To our readers,
As the Radi-Call team, we thought it would be appropriate to post a response to the feedback on our critical theory article. Although we firmly believe critical theory to be incompatible with a biblical worldview, we acknowledge that racism and oppression happen in the church and the world. Our article was not written in reaction or to contradict the other Anabaptist groups addressing the issue of racism. As Christians, we should be concerned about social issues. We posted the article, not because we aren’t concerned about justice, but because critical theory offers an unredemptive and inadequate solution to the very good cause of biblical justice.
We believe the Gospel is God, through Jesus Christ, reconciling believers to himself. This gift of salvation brings freedom from sin and a changed life to the glory of God. God does not guarantee believers justice in this life; in fact, we are called to forgive others, love those around us even when they don’t deserve it, and trust God to bring justice in his time.
However, we do believe reconciliation between people flows out of the gospel. Social justice (equality of treatment, not equality of outcome) is not the gospel; rather, it is a result of the gospel. We seek to understand and include all people, not to meet diversity quotas, but because Christ loves all people. In Ephesians 2 and Galatians 3, the apostle Paul describes the wondrous mystery that all people – Jew and Gentile, slave and free, black and white, men and women – are one in Christ.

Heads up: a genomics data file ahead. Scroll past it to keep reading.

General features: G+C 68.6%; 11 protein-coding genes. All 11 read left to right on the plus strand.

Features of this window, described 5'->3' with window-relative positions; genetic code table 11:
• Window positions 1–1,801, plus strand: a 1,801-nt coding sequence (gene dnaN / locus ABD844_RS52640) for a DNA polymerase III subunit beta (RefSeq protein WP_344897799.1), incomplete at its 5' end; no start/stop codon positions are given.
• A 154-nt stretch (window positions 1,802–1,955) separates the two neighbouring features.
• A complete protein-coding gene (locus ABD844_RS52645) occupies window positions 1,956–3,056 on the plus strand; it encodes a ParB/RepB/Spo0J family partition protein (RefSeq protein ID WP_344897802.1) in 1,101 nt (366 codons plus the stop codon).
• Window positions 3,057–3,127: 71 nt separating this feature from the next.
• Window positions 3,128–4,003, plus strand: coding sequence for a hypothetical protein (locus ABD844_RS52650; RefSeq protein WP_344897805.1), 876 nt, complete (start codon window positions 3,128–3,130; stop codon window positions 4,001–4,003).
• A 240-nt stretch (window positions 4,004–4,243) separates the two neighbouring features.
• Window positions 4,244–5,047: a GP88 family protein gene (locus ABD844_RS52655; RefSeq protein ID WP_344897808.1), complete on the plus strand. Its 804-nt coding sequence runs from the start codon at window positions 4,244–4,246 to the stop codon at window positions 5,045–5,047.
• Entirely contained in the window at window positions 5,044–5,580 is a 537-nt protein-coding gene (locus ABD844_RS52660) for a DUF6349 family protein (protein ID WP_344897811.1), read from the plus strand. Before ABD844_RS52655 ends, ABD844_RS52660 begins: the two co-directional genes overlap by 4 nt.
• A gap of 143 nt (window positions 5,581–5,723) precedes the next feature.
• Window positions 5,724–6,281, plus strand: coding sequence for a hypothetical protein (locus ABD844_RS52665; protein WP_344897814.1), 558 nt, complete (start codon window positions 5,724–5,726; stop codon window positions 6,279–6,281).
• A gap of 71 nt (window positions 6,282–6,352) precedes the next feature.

This unity comes from understanding the gospel. We are all equally created in God’s image, all equally dead in sin, and all equally forgiven in Christ. Critical theory doesn’t “break down the dividing wall of hostility”; it embraces it. The justice of critical theory is punitive, but only the justice of the gospel is redemptive. Only the gospel gives us the desire and ability to understand, apologize, and forgive our brothers and sisters in Christ.
Practically, as believers, we should serve in our communities to bring about the end of racism. Diversity in the churches is good, and churches should lovingly hear those both in and outside their congregations who are different, with the goal of making the necessary changes. Our concern is that critical theory syncretism hinders true justice by mixing the reconciling gospel with postmodern ideology.
The Radi-Call Team